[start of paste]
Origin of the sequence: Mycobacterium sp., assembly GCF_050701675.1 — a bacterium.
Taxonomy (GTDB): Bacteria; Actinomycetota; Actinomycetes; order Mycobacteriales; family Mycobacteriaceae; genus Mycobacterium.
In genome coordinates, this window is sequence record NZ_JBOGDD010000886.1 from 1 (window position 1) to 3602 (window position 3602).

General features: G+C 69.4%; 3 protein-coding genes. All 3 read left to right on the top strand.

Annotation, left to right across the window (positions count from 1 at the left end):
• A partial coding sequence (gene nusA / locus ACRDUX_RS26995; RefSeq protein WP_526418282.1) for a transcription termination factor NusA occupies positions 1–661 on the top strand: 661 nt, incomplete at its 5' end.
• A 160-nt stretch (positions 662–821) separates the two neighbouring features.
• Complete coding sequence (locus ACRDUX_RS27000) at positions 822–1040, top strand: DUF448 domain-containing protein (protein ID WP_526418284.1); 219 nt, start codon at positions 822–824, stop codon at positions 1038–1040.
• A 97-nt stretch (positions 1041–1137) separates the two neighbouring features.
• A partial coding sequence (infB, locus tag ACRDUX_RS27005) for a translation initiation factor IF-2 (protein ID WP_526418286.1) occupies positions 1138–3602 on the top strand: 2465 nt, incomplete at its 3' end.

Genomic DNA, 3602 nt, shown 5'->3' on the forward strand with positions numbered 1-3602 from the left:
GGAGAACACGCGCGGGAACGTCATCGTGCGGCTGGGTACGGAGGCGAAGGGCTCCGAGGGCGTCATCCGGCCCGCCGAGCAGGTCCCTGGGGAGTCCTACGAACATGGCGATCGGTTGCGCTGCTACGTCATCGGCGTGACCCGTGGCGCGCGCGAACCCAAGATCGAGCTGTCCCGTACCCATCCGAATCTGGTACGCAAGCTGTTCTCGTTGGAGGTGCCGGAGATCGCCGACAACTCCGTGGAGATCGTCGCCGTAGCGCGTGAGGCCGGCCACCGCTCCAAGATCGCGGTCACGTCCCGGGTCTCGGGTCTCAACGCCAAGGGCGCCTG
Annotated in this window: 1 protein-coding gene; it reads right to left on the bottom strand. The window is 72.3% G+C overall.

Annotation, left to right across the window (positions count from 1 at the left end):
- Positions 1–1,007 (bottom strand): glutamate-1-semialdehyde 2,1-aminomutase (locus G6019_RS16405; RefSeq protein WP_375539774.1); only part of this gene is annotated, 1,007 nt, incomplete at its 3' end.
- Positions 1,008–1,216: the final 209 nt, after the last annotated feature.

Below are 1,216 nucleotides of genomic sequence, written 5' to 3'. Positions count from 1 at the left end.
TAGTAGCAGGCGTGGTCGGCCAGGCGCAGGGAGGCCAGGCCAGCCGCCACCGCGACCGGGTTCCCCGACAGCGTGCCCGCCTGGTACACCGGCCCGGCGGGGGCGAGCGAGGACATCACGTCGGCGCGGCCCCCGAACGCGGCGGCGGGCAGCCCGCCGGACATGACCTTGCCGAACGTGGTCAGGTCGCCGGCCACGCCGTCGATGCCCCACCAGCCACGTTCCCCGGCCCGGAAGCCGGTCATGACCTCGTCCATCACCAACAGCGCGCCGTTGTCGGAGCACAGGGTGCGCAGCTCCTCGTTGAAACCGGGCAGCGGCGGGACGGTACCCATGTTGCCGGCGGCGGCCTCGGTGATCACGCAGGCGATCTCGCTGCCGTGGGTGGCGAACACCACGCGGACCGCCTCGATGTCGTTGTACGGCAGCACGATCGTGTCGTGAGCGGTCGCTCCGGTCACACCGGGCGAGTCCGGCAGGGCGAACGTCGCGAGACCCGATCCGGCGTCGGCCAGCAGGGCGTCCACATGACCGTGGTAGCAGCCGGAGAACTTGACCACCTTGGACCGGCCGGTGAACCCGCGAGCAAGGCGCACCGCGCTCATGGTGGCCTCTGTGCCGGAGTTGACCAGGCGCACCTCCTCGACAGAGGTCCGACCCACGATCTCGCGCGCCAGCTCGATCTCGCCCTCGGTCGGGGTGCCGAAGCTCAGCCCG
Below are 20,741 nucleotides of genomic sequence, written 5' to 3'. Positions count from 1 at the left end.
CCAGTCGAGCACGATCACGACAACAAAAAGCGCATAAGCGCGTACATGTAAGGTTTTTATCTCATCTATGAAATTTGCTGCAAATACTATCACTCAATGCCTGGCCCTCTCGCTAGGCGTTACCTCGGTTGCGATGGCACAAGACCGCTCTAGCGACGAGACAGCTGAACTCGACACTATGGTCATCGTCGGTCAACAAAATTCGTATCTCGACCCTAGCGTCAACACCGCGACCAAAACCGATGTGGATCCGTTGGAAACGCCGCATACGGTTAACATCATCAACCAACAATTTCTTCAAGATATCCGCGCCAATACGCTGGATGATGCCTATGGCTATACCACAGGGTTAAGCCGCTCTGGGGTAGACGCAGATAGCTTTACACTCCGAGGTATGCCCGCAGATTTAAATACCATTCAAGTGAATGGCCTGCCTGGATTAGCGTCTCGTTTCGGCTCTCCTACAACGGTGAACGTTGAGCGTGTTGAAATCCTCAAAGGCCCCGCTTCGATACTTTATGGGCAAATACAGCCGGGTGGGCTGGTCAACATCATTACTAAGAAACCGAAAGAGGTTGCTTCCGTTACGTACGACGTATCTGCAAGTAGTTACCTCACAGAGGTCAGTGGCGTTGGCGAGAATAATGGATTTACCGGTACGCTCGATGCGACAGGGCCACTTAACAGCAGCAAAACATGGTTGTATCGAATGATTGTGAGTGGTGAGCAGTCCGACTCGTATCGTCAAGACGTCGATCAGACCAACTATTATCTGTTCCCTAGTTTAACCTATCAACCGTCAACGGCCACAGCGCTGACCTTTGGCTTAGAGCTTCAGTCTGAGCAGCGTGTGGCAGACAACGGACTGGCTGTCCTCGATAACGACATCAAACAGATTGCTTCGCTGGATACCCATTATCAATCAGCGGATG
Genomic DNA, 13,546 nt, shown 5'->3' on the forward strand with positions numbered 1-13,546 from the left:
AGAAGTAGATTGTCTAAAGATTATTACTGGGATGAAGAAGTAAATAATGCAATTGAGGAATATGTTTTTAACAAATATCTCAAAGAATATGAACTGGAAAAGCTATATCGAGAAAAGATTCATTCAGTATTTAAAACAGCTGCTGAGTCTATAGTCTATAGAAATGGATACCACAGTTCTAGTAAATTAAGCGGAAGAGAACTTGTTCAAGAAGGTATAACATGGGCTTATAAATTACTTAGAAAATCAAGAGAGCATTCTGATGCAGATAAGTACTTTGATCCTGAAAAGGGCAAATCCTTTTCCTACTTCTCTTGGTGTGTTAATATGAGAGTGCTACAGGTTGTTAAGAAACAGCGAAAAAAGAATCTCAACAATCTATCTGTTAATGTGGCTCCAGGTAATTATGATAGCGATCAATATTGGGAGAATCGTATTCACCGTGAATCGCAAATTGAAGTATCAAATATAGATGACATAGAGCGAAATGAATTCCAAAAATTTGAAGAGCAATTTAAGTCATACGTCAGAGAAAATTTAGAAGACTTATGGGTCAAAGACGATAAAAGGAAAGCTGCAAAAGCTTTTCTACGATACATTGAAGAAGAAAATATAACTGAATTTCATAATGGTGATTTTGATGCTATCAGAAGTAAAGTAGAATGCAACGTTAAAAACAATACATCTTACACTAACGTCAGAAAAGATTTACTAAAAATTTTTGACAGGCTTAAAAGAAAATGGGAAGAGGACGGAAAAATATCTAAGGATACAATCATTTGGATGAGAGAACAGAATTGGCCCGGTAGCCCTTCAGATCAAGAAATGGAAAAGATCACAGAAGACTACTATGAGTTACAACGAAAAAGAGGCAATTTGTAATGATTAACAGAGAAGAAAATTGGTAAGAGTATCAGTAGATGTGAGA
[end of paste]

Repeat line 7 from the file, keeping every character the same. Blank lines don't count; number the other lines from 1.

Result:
• A 160-nt stretch (positions 662–821) separates the two neighbouring features.